I live in a part of the country where winter seems to set in before fall is officially finished and sticks around well into April.


The change in temperature typically means that all fitness activity is driven inside. Time spent jogging and hiking becomes time spent on the treadmill and the Nordic Track. My daily dose of sunshine is traded for a daily session of light therapy in front of my trusty SAD Light. And I spend a lot of time yearning for Spring.


But last year, all of that changed!

John and I spend a large chunk of our summer exercise time training for a climb – last year is was summiting Mt. Shasta. In preparation, we fill backpacks with water weight or day packs with fruit and nuts and spend a lot of time racing up the 6200 foot mountain a few blocks from our home.

After successfully summiting Mt. Shasta last year (Yay us!) we decided that the whole mountain climbing thing would be easier if we could keep up our training throughout the winter. So we figured out how. The following tips have helped us get our bodies out of the gym and into the real world – a transition that has made not only our winter workouts more fun but our entire winter more active.

1. Invest in warm clothes.

High quality winter wear can be expensive. I’ve avoided spending money on such staples as long underwear, good socks, and nice fleece-overs for years – which had a lot to do with why I stayed inside during the cold winter months. Hiking in jeans and cotton gloves from the dollar store was pretty miserable. Figure out a way to pick up some staple garments that can be layered – allowing you to adjust your body temperature with a minimum of effort. The best thing about good quality clothing is that if taken care of, they will last forever. And my best cold weather hint regarding clothes – stick them in the dryer for a minute before putting them on (a la Kramer). Starting your winter workouts cozy and comfortable does wonders for your mental state.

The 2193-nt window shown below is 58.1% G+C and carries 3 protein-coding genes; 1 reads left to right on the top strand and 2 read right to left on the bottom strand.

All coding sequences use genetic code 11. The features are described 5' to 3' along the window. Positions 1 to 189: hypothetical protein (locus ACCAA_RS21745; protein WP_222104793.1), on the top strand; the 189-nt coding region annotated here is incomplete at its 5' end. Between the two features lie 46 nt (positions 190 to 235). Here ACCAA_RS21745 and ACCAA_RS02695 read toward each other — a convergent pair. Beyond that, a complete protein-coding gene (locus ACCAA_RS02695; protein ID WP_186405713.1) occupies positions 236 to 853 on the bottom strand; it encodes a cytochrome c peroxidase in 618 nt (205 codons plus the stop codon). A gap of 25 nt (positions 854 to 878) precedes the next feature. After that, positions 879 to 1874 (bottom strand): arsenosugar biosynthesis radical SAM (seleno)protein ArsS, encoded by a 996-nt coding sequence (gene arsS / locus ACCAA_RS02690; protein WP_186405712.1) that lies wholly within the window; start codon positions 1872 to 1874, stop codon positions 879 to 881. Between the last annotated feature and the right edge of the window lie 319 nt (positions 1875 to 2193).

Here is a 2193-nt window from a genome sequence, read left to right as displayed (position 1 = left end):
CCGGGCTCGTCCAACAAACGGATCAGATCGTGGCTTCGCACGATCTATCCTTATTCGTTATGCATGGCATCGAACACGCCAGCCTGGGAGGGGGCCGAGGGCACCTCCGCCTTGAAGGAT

2. Be prepared.

Out here in rural Oregon the temperature can change pretty quickly. Add to it a change in elevation and windchill and what started out as a fun workout can turn tragic pretty quickly. Always be sure to carry a little extra gear just in case. A fleece tied around your waist on a run or stuffed in your pack on a hike can make all the difference on a cold winter’s day.

3. Hydrate.

Water. Water. Water. I say it all the time. It is just as important to remain hydrated in the winter as it is in the summer – it’s just harder to remember some times. If you’re running, walking, or hiking, wrap your water bottle in some cloth or stick it under your shirt in order to keep it warm enough to drink. Better yet, heat up a small bottle of tea and take it with you. The heat will dissipate in the cold and the liquid will be just the right temperature when you’re ready for that drink.

4. Sunscreen.

It’s easy to forget sun protection when it’s thirty degrees out, but you still need it in the winter. Think about running or hiking in the snow the same way you would about swimming in the pool. Water reflects the sun. So does snow. Put on the the sunscreen and limp balm the same as you would on a hot July day. Not only will it protect you from a surprise sunburn, it will give your tender skin a little barrier from the wind as well.

5. Pick an activity you enjoy.

As always the more fun you have working out, the more you will do it. So pick something fun! John and I just invested in snowshoes. Now we have zero excuses when it comes to climbing up the hill – and we can forge new routes as the winter snow increases – keeping our winter workouts fresh and interesting – despite the weather.

Always remember to check the weather and use your best judgement about outdoor exercise. And be sure to share any tips, tricks, or activities that you enjoy when the days shorten and the weather turns colder. I’d love to hear your ideas.

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